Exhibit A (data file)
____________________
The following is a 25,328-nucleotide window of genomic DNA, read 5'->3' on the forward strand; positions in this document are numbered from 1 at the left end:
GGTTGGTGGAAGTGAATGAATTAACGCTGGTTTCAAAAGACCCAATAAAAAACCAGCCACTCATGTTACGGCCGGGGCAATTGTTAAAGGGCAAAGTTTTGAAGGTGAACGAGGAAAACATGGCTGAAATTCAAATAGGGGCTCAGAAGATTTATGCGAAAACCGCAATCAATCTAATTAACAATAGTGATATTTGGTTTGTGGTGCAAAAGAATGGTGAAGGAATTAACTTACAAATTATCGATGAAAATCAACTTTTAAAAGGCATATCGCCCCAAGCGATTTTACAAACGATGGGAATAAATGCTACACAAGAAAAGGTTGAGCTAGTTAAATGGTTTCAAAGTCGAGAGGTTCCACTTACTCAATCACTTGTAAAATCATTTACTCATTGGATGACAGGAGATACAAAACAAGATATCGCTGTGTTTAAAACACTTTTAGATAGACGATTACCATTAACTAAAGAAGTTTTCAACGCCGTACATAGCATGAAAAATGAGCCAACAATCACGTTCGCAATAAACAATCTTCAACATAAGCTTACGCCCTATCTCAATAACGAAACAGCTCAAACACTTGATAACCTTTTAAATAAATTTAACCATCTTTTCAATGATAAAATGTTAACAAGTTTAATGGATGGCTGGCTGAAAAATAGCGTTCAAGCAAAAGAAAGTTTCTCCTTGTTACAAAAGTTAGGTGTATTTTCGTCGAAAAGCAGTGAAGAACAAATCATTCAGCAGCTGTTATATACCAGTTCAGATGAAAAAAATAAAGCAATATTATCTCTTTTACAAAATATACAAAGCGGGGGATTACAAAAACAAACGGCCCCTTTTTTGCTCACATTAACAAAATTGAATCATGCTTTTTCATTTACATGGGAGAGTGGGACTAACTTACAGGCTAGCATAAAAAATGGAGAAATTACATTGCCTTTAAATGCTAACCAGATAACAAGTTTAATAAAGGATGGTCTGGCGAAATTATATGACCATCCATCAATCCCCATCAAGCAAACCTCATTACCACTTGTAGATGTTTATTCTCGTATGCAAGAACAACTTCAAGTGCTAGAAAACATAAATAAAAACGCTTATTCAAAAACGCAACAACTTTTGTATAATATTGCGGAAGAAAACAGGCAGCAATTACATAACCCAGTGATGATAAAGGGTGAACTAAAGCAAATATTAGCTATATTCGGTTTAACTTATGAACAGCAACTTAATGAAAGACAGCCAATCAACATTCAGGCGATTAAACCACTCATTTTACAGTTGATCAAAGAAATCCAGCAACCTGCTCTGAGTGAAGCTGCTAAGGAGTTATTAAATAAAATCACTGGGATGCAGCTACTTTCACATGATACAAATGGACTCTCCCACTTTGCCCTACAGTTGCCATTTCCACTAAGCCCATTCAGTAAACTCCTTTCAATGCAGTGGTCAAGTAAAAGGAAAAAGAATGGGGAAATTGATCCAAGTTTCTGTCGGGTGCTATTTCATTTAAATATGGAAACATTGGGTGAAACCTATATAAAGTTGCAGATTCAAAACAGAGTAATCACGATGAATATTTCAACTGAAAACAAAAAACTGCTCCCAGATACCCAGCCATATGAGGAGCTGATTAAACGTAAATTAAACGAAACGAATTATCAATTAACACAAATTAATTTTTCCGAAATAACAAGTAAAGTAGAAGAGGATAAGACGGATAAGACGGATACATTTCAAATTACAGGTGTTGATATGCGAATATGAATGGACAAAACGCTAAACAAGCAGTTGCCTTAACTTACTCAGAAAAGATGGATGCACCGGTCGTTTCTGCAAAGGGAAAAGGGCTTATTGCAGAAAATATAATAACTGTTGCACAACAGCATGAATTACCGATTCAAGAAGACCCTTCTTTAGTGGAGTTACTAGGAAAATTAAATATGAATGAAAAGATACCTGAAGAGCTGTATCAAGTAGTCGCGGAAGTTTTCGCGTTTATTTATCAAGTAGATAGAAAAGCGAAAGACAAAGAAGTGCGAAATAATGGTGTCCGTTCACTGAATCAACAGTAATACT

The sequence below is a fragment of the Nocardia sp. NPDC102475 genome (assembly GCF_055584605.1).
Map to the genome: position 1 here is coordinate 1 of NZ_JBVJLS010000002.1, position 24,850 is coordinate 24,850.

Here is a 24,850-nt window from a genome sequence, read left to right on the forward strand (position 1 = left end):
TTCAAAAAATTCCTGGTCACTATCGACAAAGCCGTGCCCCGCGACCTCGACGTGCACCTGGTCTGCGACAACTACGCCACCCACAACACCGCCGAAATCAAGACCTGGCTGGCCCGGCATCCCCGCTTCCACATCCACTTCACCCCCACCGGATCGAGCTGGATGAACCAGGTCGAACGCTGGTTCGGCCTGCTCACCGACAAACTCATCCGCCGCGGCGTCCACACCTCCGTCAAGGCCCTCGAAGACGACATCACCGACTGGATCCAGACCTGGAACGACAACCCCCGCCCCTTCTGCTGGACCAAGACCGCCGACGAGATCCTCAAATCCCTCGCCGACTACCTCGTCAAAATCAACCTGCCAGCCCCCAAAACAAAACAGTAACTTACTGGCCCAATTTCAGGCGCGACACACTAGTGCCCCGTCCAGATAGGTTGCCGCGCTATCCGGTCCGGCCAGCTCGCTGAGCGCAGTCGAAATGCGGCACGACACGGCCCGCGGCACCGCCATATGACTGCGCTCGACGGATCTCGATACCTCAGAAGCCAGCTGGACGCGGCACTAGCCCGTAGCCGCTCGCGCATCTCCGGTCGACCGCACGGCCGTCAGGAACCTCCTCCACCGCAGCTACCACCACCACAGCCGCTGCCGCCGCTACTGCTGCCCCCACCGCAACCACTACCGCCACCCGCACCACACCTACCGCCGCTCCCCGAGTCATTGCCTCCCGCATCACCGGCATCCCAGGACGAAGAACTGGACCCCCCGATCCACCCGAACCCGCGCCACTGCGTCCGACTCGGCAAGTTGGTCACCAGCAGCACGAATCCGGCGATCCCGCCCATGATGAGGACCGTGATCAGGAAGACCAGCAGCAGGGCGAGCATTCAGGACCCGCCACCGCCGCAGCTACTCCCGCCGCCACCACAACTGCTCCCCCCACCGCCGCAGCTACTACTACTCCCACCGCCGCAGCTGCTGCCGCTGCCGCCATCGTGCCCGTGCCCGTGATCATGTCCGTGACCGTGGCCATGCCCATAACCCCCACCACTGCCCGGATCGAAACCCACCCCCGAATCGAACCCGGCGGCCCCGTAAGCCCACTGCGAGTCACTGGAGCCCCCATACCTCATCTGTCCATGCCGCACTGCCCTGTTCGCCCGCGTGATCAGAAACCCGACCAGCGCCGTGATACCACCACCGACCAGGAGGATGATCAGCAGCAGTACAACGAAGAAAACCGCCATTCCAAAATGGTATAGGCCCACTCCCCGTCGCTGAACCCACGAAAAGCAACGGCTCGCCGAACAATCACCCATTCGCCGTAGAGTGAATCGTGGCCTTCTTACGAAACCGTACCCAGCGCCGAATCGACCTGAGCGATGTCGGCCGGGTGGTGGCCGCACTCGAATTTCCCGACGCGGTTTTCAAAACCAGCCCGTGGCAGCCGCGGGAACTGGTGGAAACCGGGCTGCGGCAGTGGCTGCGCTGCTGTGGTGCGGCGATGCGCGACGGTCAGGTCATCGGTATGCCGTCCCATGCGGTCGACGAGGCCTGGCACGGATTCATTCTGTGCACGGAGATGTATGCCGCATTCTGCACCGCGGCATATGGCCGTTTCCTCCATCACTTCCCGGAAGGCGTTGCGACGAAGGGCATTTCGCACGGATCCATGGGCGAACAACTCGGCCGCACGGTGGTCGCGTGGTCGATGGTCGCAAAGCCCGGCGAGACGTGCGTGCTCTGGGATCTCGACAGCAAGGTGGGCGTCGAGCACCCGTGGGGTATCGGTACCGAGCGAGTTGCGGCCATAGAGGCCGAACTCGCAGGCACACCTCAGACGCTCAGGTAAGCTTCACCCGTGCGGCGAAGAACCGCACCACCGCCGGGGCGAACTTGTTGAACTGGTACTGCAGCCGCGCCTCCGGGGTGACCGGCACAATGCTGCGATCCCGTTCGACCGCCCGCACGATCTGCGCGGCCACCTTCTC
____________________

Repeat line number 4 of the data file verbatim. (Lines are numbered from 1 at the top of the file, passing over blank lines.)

Map to the genome: position 1 here is coordinate 1 of NZ_JBVJLS010000002.1, position 24,850 is coordinate 24,850.